2018 Gatlinburg Conference Plenary Speakers
Associate Professor, Behavioral Neuroscience and Psychiatry
Associate Scientist, Advanced Imaging Research Center
Dr. Fair’s laboratory focuses on mechanisms and principles that underlie the developing brain. The majority of this work uses functional MRI and resting state functional connectivity MRI to assess typical and atypical populations. A second focus has become testing the feasibility of using various functional and structural MRI techniques in translational studies of developmental neuropsychiatric disorders (e.g., attention deficit hyperactivity disorder, and autism). He is exploring ways to better characterize individual patients with these psychopathologies to help guide future diagnostic, therapeutic and genetic studies.
Chief Research Officer, Director of the Health Services Research Institute
Connecticut Children's Medical Center, Associate Chair of Research
Visiting Professor of Pediatrics, University of Connecticut School of Medicine
Dr. Flores is Chief Research Officer and Director of the Health Services Research Institute at Connecticut Children’s Medical Center and Professor of Pediatrics and Associate Chair of Research at the University of Connecticut School of Medicine. He is a member of the Council of the American Pediatric Society, the editorial board of Journal of Health Care for the Poor and Underserved, and the National Advisory Committee (NAC) of the Robert Wood Johnson (RWJ) Amos Medical Faculty Development. He was a member of the US Preventive Services Task Force from 2010-2013 and RWJ Aligning Forces for Quality Program NAC. He is Director of the NIDDK/APA Research in Academic Pediatrics Initiative on Diversity (RAPID),. He has provided two Congressional Briefings, US Senate and Congressional testimony, and DHHS and ACF briefings. He has been a consultant/NAC member for the US Surgeon General, IOM/NAM, CDC, NICHD, AMA, NHMA, First Focus, the DHHS Office of Civil Rights, and Sesame Workshop. He received the 2006 AAP Outstanding Achievement Award in the Application of Epidemiologic Information to Child Health Advocacy, the 2006 NHMA Health Leadership Award, the 2008 Millie and Richard Brock Award for Distinguished Contributions to Pediatrics, the 2010 Helen Rodríguez-Trías Social Justice Award from the APHA, the 2012 Research Award from the Academic Pediatric Association, and the 2017 Public Policy and Advocacy Award from the Academic Pediatric Association. He has been awarded major grant funding by NICHD, NIDDK, AHRQ, CMS, the RWJ Foundation, and the Commonwealth Fund. He recently served as a member of the Cradle to K Cabinet of Mayor of Minneapolis Betsy Hodges, and the National Advisory Committee of the RWJ Health Opportunity and Equity (HOPE) Measures. His 226 publications address a wide variety of research and policy issues, including racial/ethnic disparities in children’s health and healthcare, health equity, health policy, insuring the uninsured, health services research, public and population health, language barriers in healthcare, and childhood obesity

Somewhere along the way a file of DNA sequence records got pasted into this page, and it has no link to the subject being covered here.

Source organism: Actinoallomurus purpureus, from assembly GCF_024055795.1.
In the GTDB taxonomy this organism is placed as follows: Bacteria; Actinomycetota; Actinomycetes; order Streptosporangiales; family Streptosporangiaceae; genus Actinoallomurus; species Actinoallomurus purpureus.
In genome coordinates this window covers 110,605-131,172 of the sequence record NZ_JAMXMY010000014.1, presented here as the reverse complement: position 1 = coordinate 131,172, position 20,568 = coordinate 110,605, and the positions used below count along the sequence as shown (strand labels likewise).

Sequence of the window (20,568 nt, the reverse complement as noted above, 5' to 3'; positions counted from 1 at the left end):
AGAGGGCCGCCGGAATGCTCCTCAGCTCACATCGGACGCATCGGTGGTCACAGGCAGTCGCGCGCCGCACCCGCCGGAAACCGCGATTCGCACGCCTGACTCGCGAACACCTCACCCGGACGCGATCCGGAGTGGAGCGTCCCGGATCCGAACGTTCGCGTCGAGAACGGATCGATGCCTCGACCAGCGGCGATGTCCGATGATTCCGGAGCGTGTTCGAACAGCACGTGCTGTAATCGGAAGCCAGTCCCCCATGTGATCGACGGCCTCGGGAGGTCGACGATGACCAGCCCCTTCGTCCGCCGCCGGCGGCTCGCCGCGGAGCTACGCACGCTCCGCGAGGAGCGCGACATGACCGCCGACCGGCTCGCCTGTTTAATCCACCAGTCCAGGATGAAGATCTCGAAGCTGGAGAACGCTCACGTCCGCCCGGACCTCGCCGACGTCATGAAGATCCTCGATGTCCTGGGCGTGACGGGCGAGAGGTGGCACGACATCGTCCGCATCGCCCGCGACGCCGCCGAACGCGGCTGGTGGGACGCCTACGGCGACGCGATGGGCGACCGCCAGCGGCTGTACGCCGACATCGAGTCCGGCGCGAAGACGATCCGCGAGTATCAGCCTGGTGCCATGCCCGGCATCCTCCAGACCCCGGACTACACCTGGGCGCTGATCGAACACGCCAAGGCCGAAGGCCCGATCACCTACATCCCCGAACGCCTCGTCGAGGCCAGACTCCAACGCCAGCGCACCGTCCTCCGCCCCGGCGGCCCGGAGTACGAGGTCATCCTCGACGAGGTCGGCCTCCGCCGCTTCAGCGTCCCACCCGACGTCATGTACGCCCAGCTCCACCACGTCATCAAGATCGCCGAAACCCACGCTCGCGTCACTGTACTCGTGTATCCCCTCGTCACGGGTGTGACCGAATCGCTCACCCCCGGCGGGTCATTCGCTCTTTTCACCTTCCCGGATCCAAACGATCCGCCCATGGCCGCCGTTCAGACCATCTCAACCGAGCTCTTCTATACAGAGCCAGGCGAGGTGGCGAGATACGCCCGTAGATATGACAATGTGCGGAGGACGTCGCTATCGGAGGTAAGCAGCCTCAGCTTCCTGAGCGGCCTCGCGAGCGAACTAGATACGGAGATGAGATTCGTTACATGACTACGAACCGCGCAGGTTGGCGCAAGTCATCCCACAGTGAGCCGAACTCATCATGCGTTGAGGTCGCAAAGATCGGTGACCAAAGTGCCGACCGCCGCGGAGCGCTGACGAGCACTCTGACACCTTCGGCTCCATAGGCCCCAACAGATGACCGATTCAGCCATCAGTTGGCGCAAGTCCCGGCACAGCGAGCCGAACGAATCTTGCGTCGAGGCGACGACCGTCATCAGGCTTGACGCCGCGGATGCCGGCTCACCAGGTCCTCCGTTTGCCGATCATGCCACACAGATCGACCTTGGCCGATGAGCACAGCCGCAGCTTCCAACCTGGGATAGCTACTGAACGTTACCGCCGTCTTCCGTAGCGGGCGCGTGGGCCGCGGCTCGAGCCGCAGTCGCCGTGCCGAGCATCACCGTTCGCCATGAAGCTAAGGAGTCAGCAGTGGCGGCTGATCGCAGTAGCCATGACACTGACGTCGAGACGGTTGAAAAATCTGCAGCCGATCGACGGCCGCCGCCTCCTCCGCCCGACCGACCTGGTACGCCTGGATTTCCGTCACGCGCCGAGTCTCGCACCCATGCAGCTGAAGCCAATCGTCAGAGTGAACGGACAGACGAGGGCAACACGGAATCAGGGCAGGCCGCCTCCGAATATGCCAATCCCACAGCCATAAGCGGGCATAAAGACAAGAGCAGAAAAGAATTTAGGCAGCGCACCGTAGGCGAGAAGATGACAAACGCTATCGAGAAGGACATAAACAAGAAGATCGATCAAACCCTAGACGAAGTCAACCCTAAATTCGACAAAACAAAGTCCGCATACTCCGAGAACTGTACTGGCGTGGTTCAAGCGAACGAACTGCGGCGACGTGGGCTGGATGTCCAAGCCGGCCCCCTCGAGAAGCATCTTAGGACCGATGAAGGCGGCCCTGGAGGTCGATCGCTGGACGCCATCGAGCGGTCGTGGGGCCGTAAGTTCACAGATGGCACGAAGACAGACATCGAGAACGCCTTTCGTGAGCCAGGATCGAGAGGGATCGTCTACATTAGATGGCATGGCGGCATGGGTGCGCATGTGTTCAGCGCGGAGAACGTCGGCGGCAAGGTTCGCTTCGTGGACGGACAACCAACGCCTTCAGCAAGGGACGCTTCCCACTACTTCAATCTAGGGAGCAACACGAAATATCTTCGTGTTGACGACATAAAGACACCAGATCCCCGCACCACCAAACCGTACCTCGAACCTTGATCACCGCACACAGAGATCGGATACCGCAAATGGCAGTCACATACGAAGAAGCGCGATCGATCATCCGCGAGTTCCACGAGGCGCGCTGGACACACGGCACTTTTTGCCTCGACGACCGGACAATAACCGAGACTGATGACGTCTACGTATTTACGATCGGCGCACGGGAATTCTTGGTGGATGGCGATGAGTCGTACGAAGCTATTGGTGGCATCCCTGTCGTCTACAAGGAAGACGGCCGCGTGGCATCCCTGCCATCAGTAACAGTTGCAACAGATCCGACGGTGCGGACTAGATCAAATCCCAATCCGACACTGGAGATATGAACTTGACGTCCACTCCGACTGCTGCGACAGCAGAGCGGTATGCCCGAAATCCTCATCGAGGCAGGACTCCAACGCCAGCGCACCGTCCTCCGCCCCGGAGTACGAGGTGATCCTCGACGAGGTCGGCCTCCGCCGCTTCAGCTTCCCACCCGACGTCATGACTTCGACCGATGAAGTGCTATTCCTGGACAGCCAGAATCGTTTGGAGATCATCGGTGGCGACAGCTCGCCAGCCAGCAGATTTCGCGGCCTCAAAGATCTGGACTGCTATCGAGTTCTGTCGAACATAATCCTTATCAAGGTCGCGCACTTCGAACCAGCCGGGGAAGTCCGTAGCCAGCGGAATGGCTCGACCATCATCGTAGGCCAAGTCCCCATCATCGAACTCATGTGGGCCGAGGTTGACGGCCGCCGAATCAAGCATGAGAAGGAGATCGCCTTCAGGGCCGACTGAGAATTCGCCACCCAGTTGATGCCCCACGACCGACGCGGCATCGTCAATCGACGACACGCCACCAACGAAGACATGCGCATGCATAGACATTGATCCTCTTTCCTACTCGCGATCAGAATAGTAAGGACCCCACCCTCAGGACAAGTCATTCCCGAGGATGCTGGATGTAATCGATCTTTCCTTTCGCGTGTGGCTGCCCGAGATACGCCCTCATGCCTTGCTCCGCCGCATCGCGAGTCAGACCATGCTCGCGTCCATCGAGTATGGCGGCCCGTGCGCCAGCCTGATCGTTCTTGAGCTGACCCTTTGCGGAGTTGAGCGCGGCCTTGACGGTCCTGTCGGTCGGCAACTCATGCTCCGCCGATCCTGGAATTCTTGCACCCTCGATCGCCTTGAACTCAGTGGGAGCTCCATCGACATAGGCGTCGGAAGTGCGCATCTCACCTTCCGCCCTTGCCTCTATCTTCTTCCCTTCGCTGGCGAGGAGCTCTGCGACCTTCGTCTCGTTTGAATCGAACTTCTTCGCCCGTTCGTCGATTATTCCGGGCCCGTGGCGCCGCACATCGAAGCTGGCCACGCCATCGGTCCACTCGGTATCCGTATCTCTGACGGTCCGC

Vaughan Bascom and Elizabeth M. Boggs Professor, Waisman Center
University of Wisconsin-Madison
The focus of Marsha Mailick’s research is on the life course trajectory of developmental disabilities. She is interested in how the behavioral phenotype of specific developmental disabilities, including autism, fragile X syndrome, and Down syndrome, changes during adolescence, adulthood, and old age. In addition, she studies how the family environment affects the development of individuals with disabilities during these stages of life, and reciprocally how parents and siblings of individuals with disabilities are affected. She recently completed a 14-year longitudinal family study of autism during adolescence and adulthood and research on a demographically-representative sample of parents of individuals with developmental disabilities. Her work has shown that lifelong stressful parenting has cumulative psychosocial and physiological impacts. Most recently, Dr. Mailick has focused on FMR1 gene variations, including epidemiology and genotype-phenotype correlations. Together, these studies offer specific insights about developmental disabilities across the life course, and the impacts on families. At the University of Wisconsin-Madison, Dr. Mailick has served as the Director of the Waisman Center Intellectual and Developmental Disabilities Research Center, the Wisconsin Institute for Discovery, and as the Vice Chancellor for Research and Graduate Education.
Research Director, Neurocognitive Development Lab
Center for Mind and Brain UC Davis, Professor, Department of Psychology
Dr. Rivera conducts research on the origins and development of symbolic representation in both infants and children. She uses classic behavioral as well as neuroimaging (fMRI) techniques to investigate such things as language acquisition, concept formation, object representation, and numerical cognition. As a member of the UC Davis MIND Institute, she also conducts research contrasting typical development with that of children with neurodevelopmental disorders including autism and fragile X syndrome. Dr. Rivera's current investigations focus on several aspects of “parietally-mediated” cognitive functioning, including arithmetic reasoning, so-called “dorsal stream functioning”, biological motion perception and multi-sensory integration. She uses several different techniques in her research including eye-tracking, ERP and functional Magnetic Resonance Imaging (fMRI.) One of her main research goals is to build a framework for integrating the previously disparate methodological and theoretical orientations of cognitive developmental and neuroscience research. By employing a variety of converging research techniques, she strives to elucidate the complex brain-behavior relationships that underlie cognitive development.